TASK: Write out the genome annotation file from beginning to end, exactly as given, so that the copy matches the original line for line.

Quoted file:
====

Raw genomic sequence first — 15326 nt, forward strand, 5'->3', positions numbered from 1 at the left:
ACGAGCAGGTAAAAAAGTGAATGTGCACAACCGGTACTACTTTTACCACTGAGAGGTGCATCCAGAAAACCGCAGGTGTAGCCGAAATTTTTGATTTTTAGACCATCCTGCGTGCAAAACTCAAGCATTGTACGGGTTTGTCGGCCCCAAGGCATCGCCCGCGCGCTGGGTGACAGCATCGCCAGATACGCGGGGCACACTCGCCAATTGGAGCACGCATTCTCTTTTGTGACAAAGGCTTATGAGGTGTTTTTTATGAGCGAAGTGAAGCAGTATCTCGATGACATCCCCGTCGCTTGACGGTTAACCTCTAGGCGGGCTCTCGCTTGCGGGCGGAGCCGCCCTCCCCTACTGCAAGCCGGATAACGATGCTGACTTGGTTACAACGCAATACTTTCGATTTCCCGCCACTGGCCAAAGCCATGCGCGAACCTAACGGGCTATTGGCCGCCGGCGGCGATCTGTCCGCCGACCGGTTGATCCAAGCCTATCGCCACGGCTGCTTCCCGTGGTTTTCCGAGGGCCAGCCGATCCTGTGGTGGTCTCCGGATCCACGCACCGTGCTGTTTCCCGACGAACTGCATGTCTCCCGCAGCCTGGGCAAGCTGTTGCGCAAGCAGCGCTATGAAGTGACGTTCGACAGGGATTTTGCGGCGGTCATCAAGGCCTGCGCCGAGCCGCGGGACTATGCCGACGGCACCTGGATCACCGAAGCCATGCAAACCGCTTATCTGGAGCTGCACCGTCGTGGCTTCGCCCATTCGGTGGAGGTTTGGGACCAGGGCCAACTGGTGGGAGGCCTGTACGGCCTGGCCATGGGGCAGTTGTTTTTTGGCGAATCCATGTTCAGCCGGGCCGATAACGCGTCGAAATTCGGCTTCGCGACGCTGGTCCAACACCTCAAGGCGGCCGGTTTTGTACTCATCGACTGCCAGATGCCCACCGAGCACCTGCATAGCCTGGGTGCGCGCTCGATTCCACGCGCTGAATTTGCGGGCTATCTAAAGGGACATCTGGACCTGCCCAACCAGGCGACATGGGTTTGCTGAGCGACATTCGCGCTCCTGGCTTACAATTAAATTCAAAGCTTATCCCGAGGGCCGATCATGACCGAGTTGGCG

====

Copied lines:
Raw genomic sequence first — 15326 nt, forward strand, 5'->3', positions numbered from 1 at the left:
ACGAGCAGGTAAAAAAGTGAATGTGCACAACCGGTACTACTTTTACCACTGAGAGGTGCATCCAGAAAACCGCAGGTGTAGCCGAAATTTTTGATTTTTAGACCATCCTGCGTGCAAAACTCAAGCATTGTACGGGTTTGTCGGCCCCAAGGCATCGCCCGCGCGCTGGGTGACAGCATCGCCAGATACGCGGGGCACACTCGCCAATTGGAGCACGCATTCTCTTTTGTGACAAAGGCTTATGAGGTGTTTTTTATGAGCGAAGTGAAGCAGTATCTCGATGACATCCCCGTCGCTTGACGGTTAACCTCTAGGCGGGCTCTCGCTTGCGGGCGGAGCCGCCCTCCCCTACTGCAAGCCGGATAACGATGCTGACTTGGTTACAACGCAATACTTTCGATTTCCCGCCACTGGCCAAAGCCATGCGCGAACCTAACGGGCTATTGGCCGCCGGCGGCGATCTGTCCGCCGACCGGTTGATCCAAGCCTATCGCCACGGCTGCTTCCCGTGGTTTTCCGAGGGCCAGCCGATCCTGTGGTGGTCTCCGGATCCACGCACCGTGCTGTTTCCCGACGAACTGCATGTCTCCCGCAGCCTGGGCAAGCTGTTGCGCAAGCAGCGCTATGAAGTGACGTTCGACAGGGATTTTGCGGCGGTCATCAAGGCCTGCGCCGAGCCGCGGGACTATGCCGACGGCACCTGGATCACCGAAGCCATGCAAACCGCTTATCTGGAGCTGCACCGTCGTGGCTTCGCCCATTCGGTGGAGGTTTGGGACCAGGGCCAACTGGTGGGAGGCCTGTACGGCCTGGCCATGGGGCAGTTGTTTTTTGGCGAATCCATGTTCAGCCGGGCCGATAACGCGTCGAAATTCGGCTTCGCGACGCTGGTCCAACACCTCAAGGCGGCCGGTTTTGTACTCATCGACTGCCAGATGCCCACCGAGCACCTGCATAGCCTGGGTGCGCGCTCGATTCCACGCGCTGAATTTGCGGGCTATCTAAAGGGACATCTGGACCTGCCCAACCAGGCGACATGGGTTTGCTGAGCGACATTCGCGCTCCTGGCTTACAATTAAATTCAAAGCTTATCCCGAGGGCCGATCATGACCGAGTTGGCG